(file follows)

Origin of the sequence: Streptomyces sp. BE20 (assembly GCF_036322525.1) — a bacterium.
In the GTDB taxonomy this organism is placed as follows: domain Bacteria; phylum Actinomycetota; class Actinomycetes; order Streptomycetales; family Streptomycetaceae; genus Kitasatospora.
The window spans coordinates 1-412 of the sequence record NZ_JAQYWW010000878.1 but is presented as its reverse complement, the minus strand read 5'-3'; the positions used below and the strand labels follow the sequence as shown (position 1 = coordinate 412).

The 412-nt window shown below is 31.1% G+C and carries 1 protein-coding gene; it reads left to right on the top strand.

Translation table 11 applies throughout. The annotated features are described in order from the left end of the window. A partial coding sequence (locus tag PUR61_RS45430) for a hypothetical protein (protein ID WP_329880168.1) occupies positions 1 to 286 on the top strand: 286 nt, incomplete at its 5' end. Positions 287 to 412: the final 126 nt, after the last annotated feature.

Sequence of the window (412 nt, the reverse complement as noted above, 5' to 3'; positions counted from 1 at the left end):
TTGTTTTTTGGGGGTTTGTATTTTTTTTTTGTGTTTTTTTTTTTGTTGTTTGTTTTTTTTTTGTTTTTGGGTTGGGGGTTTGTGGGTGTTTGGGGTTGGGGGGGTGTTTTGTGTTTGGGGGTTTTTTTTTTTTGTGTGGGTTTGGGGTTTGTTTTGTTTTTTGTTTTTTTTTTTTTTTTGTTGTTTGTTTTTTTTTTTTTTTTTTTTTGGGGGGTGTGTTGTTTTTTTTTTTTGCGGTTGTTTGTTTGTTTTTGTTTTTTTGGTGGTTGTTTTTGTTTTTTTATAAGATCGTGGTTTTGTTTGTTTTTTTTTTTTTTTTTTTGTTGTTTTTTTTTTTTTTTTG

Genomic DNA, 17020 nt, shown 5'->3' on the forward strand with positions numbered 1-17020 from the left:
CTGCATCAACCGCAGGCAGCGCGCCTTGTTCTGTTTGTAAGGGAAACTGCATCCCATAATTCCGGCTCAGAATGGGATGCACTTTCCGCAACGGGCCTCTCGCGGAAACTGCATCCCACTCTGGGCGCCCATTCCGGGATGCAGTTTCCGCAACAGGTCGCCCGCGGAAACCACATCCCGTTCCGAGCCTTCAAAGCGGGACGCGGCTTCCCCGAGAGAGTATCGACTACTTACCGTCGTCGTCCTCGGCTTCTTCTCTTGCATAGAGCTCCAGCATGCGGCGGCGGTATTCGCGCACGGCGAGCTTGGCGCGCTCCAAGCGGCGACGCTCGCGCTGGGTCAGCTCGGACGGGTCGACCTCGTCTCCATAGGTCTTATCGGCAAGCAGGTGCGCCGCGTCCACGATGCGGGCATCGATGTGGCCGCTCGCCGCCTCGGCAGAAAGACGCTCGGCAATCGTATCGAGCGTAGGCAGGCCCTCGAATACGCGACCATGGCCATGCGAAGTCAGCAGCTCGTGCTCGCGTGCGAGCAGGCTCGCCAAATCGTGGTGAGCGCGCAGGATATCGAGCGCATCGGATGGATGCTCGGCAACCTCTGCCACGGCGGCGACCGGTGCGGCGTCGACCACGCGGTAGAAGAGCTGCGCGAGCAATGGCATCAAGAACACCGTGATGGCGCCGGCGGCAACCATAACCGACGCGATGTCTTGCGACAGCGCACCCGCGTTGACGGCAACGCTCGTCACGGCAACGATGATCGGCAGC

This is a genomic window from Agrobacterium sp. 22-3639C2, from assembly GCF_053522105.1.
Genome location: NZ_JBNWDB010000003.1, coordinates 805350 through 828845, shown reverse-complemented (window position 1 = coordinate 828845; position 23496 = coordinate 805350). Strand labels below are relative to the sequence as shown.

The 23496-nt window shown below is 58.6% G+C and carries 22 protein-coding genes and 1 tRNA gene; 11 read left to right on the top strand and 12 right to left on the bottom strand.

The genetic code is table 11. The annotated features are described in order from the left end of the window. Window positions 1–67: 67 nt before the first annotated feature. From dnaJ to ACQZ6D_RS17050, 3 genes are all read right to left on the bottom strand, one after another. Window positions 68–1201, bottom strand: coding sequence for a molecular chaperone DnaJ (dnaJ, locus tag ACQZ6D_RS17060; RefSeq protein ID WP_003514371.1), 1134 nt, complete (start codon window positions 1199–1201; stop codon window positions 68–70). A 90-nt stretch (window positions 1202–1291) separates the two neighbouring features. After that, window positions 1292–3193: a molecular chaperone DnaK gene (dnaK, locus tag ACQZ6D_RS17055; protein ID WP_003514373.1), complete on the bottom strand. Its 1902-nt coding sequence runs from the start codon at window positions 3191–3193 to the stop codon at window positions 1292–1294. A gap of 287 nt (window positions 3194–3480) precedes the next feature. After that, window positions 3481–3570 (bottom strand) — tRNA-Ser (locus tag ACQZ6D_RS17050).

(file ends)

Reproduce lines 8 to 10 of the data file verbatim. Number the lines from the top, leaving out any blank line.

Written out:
Genomic DNA, 17020 nt, shown 5'->3' on the forward strand with positions numbered 1-17020 from the left:
CTGCATCAACCGCAGGCAGCGCGCCTTGTTCTGTTTGTAAGGGAAACTGCATCCCATAATTCCGGCTCAGAATGGGATGCACTTTCCGCAACGGGCCTCTCGCGGAAACTGCATCCCACTCTGGGCGCCCATTCCGGGATGCAGTTTCCGCAACAGGTCGCCCGCGGAAACCACATCCCGTTCCGAGCCTTCAAAGCGGGACGCGGCTTCCCCGAGAGAGTATCGACTACTTACCGTCGTCGTCCTCGGCTTCTTCTCTTGCATAGAGCTCCAGCATGCGGCGGCGGTATTCGCGCACGGCGAGCTTGGCGCGCTCCAAGCGGCGACGCTCGCGCTGGGTCAGCTCGGACGGGTCGACCTCGTCTCCATAGGTCTTATCGGCAAGCAGGTGCGCCGCGTCCACGATGCGGGCATCGATGTGGCCGCTCGCCGCCTCGGCAGAAAGACGCTCGGCAATCGTATCGAGCGTAGGCAGGCCCTCGAATACGCGACCATGGCCATGCGAAGTCAGCAGCTCGTGCTCGCGTGCGAGCAGGCTCGCCAAATCGTGGTGAGCGCGCAGGATATCGAGCGCATCGGATGGATGCTCGGCAACCTCTGCCACGGCGGCGACCGGTGCGGCGTCGACCACGCGGTAGAAGAGCTGCGCGAGCAATGGCATCAAGAACACCGTGATGGCGCCGGCGGCAACCATAACCGACGCGATGTCTTGCGACAGCGCACCCGCGTTGACGGCAACGCTCGTCACGGCAACGATGATCGGCAGC

This is a genomic window from Agrobacterium sp. 22-3639C2, from assembly GCF_053522105.1.